Catholic contributions to science are often overlooked

Jerry Naunheim Jr.

In his recent presentation at Cardinal Rigali Center, Father Robert J. Spitzer talked about "gigantic errors of omission taking place in the traditional media and new media."

"Lots of people are forgetting lots of things," he said, describing them as "errors of omission all over the place" for failing to acknowledge that a Belgian priest, Father Georges Lemaître, formulated the Big Bang Theory, which none other than Albert Einstein said seems to be the best explanation for the beginning of the universe.

According to Father Andrew Pinsent, research director of the Ian Ramsey Centre for Science and Religion at the University of Oxford, traditional media misses the important role of Catholicism in science.

"I wouldn't want to describe a motive for this, but it is strange that really two of the most important theories of modern science -- the Big Bang Theory and genetics -- were both invented by Catholic priests," Father Pinsent said in a recent phone conversation from England. "This is not the impression you get from the media."

In addition to Father Georges Lemaître, Gregor Mende, an Augustinian friar, is considered the "Father of Genetics" and Maria Agnesi was the first woman professor of mathematics. She was appointed by Pope Benedict XIV in 1750, 150 years before the first woman earned a PhD in mathematics in the U.S.

"Most people don't know that," Pinsent said. "History isn't what you think it is; what a lot of people think it is. The relationship is much more subtle and complex than people think."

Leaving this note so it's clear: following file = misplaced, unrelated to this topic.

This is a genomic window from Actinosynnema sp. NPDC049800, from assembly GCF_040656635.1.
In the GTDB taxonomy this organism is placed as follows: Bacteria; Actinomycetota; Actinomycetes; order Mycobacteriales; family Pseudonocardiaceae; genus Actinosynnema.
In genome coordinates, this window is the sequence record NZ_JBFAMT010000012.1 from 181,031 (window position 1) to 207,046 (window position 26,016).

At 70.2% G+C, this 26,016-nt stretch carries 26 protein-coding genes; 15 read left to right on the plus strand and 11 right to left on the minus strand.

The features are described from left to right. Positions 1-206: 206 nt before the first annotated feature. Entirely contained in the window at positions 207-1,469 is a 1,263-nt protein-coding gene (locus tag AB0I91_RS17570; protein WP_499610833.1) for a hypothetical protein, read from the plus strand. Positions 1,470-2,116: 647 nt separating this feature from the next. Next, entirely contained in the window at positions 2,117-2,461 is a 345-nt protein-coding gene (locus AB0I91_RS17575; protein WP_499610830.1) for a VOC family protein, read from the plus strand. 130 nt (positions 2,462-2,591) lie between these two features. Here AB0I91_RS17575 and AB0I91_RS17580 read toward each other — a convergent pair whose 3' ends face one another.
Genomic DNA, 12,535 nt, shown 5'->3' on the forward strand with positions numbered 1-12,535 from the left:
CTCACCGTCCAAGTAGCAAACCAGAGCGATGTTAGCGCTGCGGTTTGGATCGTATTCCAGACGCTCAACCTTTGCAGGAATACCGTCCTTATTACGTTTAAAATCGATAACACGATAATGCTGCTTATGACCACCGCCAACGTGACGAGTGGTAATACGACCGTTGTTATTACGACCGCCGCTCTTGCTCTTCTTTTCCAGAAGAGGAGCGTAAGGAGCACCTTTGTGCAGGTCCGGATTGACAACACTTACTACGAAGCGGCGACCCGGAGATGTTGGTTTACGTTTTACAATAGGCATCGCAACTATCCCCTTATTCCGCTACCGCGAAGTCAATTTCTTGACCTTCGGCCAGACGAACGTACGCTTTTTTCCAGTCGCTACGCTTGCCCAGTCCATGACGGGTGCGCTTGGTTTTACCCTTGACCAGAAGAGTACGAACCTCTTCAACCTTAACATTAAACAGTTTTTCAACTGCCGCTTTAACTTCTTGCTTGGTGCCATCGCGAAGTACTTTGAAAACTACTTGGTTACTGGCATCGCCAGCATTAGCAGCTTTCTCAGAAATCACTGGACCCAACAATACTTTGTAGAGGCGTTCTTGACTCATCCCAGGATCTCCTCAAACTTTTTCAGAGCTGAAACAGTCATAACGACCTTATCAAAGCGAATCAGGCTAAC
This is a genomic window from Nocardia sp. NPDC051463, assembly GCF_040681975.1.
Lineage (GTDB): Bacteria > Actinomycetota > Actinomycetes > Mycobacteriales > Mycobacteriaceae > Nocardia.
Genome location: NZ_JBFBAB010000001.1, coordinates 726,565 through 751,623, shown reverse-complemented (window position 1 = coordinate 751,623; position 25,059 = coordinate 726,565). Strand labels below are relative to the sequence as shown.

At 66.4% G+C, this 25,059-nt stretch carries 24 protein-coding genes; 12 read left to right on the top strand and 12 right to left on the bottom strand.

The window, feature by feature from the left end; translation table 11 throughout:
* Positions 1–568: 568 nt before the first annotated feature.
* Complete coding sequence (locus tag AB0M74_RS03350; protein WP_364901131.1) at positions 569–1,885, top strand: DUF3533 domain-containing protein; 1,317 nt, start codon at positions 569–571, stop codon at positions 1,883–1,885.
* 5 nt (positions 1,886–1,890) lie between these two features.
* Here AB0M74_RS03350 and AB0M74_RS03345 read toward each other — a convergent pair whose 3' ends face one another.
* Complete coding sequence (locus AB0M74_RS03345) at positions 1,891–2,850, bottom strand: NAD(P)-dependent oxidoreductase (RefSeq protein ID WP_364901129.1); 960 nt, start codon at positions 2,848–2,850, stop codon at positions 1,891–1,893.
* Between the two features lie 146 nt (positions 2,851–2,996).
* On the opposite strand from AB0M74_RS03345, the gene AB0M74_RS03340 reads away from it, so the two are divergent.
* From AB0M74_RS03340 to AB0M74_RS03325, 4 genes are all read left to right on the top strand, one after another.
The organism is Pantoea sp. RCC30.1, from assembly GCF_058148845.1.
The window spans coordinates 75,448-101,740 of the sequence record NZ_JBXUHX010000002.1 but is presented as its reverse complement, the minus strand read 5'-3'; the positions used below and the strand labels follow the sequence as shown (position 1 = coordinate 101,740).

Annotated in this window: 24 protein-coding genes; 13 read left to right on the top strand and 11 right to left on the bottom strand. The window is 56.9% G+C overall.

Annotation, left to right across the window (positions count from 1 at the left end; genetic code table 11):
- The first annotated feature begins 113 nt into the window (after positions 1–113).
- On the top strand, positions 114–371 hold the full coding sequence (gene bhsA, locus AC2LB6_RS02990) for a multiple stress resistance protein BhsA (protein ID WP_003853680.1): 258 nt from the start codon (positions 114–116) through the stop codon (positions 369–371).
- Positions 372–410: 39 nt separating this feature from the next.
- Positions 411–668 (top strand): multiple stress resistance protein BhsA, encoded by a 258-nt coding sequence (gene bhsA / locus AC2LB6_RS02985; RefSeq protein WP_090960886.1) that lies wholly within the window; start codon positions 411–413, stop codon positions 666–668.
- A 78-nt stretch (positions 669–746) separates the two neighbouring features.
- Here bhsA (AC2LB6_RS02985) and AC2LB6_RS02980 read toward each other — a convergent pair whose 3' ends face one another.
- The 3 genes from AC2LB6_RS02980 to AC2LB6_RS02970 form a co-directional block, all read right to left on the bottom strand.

In academic circles, the Catholic Church's contribution to science is well-known. Not so in broader society.

"At the level of academic research, people are more aware of the history and the contribution of the church to civilization; at the level of the popular media, these things are unknown," Father Pinsent said. "What gets taught in schools is a simple narrative that to have faith you must be somehow anti-reason or anti-science. The history of Western Civilization is a very different story."

To combat this, Father Pinsent has completed a series of posters depicting Catholics Lemaître, Mendel and others, available through the Catholic Truth Society (www.ctsbooks.org). He also also written books, produced DVDs and given presentations.

"Another point is that the university system came from Catholic Europe before the Reformation," said Father Pinsent, who counts a doctorate in philosophy from St. Louis University in 2009 among his six advanced degrees. "All of what we have today came out of that, including the fine universities in St. Louis. The very idea of university came from Catholic Medieval Europe."

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